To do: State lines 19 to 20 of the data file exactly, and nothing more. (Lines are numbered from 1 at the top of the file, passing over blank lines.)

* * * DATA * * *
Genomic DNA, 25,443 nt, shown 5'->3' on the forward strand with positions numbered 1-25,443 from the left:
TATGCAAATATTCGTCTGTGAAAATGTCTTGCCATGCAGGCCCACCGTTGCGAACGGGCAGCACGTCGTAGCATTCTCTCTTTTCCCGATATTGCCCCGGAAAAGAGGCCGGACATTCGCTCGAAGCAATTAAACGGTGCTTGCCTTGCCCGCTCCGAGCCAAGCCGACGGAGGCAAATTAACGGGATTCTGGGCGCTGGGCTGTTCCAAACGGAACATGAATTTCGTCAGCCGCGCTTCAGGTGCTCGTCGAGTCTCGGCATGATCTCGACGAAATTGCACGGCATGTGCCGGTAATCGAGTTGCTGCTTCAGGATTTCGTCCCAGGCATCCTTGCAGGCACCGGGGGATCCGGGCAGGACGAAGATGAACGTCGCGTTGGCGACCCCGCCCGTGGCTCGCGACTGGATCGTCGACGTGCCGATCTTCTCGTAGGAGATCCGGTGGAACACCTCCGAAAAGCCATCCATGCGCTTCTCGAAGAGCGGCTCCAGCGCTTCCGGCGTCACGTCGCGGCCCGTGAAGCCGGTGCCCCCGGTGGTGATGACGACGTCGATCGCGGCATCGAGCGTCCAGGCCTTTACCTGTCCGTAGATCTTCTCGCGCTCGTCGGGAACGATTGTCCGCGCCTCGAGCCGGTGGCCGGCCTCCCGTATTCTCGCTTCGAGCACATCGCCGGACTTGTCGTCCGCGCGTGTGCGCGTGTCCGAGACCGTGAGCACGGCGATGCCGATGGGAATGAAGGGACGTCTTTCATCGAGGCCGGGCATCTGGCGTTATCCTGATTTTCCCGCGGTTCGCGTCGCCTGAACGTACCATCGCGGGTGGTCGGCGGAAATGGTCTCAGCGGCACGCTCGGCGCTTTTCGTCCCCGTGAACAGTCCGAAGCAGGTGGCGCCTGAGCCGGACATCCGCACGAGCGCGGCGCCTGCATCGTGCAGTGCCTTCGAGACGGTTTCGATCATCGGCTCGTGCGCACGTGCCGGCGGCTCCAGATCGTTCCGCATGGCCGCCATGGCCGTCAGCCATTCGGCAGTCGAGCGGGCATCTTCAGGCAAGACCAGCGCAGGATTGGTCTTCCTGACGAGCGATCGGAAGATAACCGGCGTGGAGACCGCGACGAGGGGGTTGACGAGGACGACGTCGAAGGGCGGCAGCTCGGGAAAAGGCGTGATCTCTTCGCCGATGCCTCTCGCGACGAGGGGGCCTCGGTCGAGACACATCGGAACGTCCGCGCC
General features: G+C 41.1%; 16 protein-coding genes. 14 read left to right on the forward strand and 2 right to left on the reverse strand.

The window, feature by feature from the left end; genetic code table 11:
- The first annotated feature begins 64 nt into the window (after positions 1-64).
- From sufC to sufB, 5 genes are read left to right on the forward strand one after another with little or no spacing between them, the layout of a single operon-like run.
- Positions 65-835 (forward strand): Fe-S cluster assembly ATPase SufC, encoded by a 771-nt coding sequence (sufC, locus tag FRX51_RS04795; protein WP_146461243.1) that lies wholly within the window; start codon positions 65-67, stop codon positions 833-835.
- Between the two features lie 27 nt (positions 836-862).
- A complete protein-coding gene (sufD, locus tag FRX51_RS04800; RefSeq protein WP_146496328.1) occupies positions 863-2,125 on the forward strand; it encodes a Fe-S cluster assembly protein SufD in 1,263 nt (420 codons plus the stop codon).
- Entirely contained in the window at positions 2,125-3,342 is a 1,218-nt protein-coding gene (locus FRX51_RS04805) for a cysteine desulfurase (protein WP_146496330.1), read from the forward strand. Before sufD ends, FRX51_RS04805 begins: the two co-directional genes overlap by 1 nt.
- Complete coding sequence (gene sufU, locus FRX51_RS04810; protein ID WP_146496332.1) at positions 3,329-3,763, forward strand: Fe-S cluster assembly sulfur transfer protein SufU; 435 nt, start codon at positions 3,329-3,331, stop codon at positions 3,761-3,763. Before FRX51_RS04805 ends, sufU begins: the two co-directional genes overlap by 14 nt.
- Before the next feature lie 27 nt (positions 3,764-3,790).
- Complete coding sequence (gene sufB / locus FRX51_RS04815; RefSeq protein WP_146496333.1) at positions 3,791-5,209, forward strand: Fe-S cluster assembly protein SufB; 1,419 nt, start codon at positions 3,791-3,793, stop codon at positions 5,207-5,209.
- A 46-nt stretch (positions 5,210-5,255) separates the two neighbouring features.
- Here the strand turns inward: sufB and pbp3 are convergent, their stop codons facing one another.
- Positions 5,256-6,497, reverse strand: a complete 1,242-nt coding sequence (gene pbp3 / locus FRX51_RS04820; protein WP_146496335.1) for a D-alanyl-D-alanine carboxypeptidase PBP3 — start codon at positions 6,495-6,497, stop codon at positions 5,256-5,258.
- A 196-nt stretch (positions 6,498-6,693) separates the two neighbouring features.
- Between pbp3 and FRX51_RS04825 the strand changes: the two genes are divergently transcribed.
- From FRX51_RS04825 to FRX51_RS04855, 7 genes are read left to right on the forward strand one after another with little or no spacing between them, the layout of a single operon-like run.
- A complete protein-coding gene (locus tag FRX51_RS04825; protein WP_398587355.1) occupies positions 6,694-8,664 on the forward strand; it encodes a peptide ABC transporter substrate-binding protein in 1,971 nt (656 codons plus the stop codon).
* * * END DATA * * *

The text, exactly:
- From FRX51_RS04825 to FRX51_RS04855, 7 genes are read left to right on the forward strand one after another with little or no spacing between them, the layout of a single operon-like run.
- A complete protein-coding gene (locus tag FRX51_RS04825; protein WP_398587355.1) occupies positions 6,694-8,664 on the forward strand; it encodes a peptide ABC transporter substrate-binding protein in 1,971 nt (656 codons plus the stop codon).